Title

Surface electromyograph activity of submental muscles during swallowing and expiratory muscle training tasks in Huntington’s disease patients

Document Type

Journal Article

Publisher

Elsevier

Faculty

Faculty of Health, Engineering and Science

School

School of Exercise and Health Sciences/Centre for Exercise and Sports Science Research

RAS ID

16802

Comments

This article was originally published as: Reyes, A. , Cruickshank, T. , Thompson, J. A., Ziman, M. R., & Nosaka, K. (2013). Surface electromyograph activity of submental muscles during swallowing and expiratory muscle training tasks in Huntington’s disease patients. Journal of Electromyography and Kinesiology, 24(1), 153-158. Original article available here

Abstract

Introduction: Huntington’s disease (HD) patients have difficulty in swallowing, leading to aspiration pneumonia, which is a major cause of death. It seems possible that submental muscles that are crucial for preventing an escape of a bolus into the airway, are affected by HD, but no previous studies have investigated this. Objective: To assess surface electromyograph (sEMG) activity of submental muscles during swallowing and expiratory muscle training (EMT) tasks in HD patients in comparison to healthy volunteers. Methods: sEMG activities of submental muscles during saliva, water swallowing, EMT tasks performed at 25% and 75% of maximum expiratory pressure were recorded and normalised by the sEMG activity during an effortful swallow in 17 early to mid stage HD patients and 17 healthy volunteers. Results: sEMG activity was greater (p < 0.05) during EMT tasks than saliva and water swallowing, but was not significantly different between groups for saliva, water swallowing and EMT at 25%. HD patients had lower sEMG activity for EMT at 75% (p < 0.05). Conclusion: Decreases in submental muscle activity were not evident in HD patients except during EMT at 75%. This suggests that relative submental muscle weakness is observed only during a high intensity task in early to mid stage HD patients.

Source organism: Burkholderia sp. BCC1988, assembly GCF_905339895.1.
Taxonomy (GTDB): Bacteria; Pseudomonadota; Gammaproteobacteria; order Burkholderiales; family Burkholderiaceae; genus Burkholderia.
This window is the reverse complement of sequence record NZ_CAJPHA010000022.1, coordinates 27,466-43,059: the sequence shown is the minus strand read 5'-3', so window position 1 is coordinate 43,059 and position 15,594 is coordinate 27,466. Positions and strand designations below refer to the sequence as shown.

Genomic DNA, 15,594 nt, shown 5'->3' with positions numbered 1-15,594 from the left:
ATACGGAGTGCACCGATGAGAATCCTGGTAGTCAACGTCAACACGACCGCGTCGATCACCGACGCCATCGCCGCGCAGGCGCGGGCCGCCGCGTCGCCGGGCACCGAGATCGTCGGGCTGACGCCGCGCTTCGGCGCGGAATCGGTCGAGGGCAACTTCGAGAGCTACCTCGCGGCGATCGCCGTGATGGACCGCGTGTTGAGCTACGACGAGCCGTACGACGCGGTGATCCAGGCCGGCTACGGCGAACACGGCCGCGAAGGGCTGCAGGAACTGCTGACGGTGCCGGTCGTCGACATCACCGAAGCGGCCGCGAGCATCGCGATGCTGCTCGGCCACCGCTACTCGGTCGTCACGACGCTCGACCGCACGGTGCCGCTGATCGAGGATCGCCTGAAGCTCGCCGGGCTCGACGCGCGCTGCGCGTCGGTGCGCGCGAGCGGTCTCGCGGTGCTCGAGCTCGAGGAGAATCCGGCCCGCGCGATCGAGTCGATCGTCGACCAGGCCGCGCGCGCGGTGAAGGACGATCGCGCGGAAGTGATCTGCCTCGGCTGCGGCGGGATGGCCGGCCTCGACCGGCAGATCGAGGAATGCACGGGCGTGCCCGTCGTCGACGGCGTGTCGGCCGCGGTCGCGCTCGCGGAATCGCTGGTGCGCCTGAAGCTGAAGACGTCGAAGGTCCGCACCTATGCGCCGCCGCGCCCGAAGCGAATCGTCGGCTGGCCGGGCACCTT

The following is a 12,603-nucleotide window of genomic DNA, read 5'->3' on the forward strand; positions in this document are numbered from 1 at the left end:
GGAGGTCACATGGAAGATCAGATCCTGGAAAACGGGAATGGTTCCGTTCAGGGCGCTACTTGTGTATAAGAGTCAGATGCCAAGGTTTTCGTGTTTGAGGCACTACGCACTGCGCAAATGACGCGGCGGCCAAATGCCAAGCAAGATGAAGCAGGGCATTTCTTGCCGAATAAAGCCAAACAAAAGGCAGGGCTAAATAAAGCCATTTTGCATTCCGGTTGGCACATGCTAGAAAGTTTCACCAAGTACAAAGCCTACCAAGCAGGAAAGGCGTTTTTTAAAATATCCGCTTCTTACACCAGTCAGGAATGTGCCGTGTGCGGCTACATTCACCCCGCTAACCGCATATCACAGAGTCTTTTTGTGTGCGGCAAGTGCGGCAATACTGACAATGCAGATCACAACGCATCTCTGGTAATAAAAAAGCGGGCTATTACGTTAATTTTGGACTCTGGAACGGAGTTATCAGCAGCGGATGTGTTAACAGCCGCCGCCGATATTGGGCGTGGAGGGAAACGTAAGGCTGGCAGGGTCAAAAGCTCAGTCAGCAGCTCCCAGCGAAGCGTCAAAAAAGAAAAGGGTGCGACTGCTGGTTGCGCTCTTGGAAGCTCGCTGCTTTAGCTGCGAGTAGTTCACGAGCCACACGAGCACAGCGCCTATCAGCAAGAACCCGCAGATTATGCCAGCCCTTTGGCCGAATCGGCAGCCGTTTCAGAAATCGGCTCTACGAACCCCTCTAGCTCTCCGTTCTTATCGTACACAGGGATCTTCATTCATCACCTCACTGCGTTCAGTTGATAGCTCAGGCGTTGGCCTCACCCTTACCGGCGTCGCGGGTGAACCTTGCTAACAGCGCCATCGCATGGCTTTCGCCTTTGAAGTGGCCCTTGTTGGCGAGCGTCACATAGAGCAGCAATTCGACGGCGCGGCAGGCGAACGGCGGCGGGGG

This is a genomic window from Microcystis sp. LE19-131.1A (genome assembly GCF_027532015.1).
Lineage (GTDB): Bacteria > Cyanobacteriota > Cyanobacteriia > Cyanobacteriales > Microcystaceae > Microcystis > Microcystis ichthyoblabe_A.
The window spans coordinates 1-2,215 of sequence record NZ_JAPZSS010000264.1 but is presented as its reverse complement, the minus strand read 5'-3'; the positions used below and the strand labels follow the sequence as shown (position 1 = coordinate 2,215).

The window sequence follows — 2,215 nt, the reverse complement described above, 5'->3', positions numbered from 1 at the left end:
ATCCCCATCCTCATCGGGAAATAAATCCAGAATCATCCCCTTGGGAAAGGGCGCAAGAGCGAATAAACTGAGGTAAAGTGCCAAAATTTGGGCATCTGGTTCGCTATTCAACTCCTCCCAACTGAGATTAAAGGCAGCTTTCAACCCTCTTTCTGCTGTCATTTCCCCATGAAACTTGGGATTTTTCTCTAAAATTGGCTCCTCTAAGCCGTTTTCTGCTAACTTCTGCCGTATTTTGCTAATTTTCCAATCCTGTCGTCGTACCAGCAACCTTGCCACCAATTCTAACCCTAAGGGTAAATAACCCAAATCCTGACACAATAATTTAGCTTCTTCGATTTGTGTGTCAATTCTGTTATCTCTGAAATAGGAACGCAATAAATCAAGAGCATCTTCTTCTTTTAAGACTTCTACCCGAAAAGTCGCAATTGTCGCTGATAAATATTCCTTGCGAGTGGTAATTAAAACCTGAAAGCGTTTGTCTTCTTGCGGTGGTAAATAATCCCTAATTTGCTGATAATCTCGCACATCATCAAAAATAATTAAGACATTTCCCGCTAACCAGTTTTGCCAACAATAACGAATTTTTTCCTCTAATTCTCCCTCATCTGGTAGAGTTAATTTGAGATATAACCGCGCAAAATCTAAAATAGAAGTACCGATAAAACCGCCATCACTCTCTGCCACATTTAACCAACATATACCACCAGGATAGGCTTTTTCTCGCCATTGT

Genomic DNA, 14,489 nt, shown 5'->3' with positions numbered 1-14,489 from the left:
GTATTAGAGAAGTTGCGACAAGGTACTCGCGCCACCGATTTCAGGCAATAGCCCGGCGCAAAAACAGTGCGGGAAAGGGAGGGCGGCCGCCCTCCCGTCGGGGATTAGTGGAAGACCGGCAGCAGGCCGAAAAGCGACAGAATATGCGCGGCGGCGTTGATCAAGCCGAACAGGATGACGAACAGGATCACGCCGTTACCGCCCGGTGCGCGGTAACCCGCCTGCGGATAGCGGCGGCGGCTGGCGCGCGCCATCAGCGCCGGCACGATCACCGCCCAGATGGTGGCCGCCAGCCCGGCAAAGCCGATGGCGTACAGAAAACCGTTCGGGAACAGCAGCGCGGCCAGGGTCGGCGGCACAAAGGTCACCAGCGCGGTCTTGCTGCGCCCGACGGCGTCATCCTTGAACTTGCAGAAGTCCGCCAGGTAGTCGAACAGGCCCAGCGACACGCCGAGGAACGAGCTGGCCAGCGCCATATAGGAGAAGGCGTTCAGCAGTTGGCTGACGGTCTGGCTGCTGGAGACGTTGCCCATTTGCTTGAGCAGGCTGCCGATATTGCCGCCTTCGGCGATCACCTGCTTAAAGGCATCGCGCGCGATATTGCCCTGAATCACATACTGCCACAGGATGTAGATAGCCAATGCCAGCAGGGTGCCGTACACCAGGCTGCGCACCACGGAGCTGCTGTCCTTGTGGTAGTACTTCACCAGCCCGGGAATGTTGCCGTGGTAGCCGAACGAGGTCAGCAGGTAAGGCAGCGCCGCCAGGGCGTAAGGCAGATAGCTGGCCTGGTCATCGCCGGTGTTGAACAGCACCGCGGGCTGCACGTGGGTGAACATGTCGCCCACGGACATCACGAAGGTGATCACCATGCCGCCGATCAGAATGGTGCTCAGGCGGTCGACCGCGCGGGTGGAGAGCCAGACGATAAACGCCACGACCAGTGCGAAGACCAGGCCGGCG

DOI

10.1016/j.jelekin.2013.09.009

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